For more information about the data set, see the UC Irvine Machine Learning Repository.

Machine learning with SASPy: Exploring and preparing your data (part 1) was published on SAS Users.

1月 112018
 

The SAS® platform is now open to be accessed from open-source clients such as Python, Lua, Java, the R language, and REST APIs to leverage the capabilities of SAS® Viya® products and solutions. You can analyze your data in a cloud-enabled environment that handles large amounts of data in a variety of different formats. To find out more about SAS Viya, see the “SAS Viya: What's in it for me? The user.” article.

This blog post focuses on the openness of SAS® 9.4 and discusses features such as the SASPy package and the SAS kernel for Jupyter Notebook and more as clients to SAS. Note: This blog post is relevant for all maintenance releases of SAS 9.4.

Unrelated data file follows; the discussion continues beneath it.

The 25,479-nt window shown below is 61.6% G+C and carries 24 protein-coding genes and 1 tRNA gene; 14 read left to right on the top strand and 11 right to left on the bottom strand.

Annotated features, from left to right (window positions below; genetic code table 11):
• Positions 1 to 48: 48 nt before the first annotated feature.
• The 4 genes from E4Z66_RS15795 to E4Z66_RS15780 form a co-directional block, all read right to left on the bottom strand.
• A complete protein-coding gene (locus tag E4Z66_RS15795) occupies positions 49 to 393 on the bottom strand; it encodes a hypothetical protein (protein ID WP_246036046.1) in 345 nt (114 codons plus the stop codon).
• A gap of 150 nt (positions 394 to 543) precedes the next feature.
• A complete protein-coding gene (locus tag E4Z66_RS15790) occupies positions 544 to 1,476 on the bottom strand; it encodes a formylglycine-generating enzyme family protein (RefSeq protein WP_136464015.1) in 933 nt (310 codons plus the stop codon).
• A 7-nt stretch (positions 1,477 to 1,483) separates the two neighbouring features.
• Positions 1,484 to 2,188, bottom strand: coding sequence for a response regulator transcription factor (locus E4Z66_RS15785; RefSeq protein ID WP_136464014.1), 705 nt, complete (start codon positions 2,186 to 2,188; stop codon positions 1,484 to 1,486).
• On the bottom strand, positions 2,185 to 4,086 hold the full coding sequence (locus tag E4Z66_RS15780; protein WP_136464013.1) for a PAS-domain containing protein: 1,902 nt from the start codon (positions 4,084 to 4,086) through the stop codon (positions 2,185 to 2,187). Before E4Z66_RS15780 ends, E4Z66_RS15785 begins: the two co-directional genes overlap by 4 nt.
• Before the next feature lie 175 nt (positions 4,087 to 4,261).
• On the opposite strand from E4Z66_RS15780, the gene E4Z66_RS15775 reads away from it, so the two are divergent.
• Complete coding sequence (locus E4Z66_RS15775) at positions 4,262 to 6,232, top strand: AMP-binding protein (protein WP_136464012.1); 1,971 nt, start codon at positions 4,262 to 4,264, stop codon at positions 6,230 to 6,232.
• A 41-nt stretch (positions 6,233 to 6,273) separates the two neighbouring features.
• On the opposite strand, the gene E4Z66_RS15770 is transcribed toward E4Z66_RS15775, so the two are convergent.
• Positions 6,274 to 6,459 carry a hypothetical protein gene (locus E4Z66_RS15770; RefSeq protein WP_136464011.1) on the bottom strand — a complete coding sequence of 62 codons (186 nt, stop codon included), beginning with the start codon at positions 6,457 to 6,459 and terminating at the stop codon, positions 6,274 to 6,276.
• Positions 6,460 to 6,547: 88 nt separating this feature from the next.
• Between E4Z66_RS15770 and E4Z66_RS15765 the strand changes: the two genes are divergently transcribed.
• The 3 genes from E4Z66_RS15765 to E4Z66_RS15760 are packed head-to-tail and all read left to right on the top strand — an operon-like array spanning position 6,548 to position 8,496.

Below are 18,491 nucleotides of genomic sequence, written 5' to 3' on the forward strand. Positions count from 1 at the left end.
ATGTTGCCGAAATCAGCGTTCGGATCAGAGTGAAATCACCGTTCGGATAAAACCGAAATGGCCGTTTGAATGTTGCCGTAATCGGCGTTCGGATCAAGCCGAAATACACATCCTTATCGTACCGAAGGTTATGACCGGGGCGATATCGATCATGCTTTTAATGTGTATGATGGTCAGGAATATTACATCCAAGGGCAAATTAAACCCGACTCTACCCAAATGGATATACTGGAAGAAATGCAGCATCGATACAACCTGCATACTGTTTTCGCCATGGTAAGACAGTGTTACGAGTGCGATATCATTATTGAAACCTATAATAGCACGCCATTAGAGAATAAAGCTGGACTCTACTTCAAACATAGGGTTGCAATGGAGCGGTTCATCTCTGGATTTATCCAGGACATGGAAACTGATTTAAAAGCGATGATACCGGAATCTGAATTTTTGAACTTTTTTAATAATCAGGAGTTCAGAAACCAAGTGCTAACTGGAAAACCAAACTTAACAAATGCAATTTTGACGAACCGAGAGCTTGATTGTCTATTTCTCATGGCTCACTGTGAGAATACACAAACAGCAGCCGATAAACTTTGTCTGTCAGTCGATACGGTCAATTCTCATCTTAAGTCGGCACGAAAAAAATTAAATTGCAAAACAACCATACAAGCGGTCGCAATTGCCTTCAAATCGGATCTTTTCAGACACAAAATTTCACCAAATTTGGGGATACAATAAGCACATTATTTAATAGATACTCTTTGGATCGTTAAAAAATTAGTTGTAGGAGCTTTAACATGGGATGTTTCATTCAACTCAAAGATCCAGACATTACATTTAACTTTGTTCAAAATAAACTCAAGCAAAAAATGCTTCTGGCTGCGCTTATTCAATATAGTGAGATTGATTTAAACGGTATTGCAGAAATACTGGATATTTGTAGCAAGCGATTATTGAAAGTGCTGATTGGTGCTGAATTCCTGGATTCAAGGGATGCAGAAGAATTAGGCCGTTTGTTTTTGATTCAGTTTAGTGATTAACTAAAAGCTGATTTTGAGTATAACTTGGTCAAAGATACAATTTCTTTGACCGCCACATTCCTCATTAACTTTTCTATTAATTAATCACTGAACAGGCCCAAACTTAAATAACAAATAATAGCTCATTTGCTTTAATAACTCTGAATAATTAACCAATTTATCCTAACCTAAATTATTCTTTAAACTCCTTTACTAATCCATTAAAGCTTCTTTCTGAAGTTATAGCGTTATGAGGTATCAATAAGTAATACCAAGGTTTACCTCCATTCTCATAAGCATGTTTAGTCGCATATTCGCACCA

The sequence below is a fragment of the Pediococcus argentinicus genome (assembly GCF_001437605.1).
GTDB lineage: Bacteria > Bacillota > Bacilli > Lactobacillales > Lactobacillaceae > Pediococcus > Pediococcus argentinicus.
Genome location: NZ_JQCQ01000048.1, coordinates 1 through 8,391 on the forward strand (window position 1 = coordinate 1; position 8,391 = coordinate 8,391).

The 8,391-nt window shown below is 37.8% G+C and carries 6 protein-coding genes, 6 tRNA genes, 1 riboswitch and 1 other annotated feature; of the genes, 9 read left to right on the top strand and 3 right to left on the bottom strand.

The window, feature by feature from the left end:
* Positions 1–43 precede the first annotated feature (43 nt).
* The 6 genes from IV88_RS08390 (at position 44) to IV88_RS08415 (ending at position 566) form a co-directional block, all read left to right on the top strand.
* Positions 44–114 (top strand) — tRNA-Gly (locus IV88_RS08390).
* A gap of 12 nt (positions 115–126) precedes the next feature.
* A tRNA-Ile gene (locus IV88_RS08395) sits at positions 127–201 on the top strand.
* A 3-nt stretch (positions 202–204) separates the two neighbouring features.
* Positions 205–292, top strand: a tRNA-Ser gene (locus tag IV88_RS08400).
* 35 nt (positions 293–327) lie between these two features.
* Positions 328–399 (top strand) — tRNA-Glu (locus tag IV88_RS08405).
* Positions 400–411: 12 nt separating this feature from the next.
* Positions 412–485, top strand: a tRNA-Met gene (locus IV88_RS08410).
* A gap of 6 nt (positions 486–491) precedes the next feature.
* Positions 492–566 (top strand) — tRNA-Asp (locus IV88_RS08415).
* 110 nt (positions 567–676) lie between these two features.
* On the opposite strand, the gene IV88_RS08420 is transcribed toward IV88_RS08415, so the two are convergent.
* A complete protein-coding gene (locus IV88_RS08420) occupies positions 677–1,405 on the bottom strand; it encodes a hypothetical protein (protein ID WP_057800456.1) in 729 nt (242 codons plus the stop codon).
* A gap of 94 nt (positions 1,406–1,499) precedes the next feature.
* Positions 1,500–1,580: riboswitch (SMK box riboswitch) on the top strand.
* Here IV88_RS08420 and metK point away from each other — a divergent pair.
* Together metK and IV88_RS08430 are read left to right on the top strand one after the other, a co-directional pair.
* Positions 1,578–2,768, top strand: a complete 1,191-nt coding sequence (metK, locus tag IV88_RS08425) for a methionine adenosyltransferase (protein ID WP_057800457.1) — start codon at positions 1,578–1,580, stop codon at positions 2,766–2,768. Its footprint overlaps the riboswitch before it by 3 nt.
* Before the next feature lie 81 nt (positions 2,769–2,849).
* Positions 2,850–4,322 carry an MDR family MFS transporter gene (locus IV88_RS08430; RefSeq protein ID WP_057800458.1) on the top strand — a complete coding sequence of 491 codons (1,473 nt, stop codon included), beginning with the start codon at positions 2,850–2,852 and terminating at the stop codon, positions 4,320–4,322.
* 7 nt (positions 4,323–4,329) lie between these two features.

SASPy

The SASPy package enables you to connect to and run your analysis from SAS 9.4 using the object-oriented methods and objects from the Python language as well as the Python magic methods. SASPy translates the objects and methods added into the SAS code before executing the code. To use SASPy, you must have SAS 9.4 and Python 3.x or later.
Note: SASPy is an open-source project that encourages your contributions.

After you have completed the installation and configuration of SASPy, you can import the SASPy package as demonstrated below:
Note: I used Jupyter Notebook to run the examples in this blog post.

1.   Import the SASPy package:

Openness of SAS® 9.4

2.   Start a new session. The sas object is created as a result of starting a SAS session using a locally installed version of SAS under Microsoft Windows. After this session is successfully established, the following note is generated:

Adding Data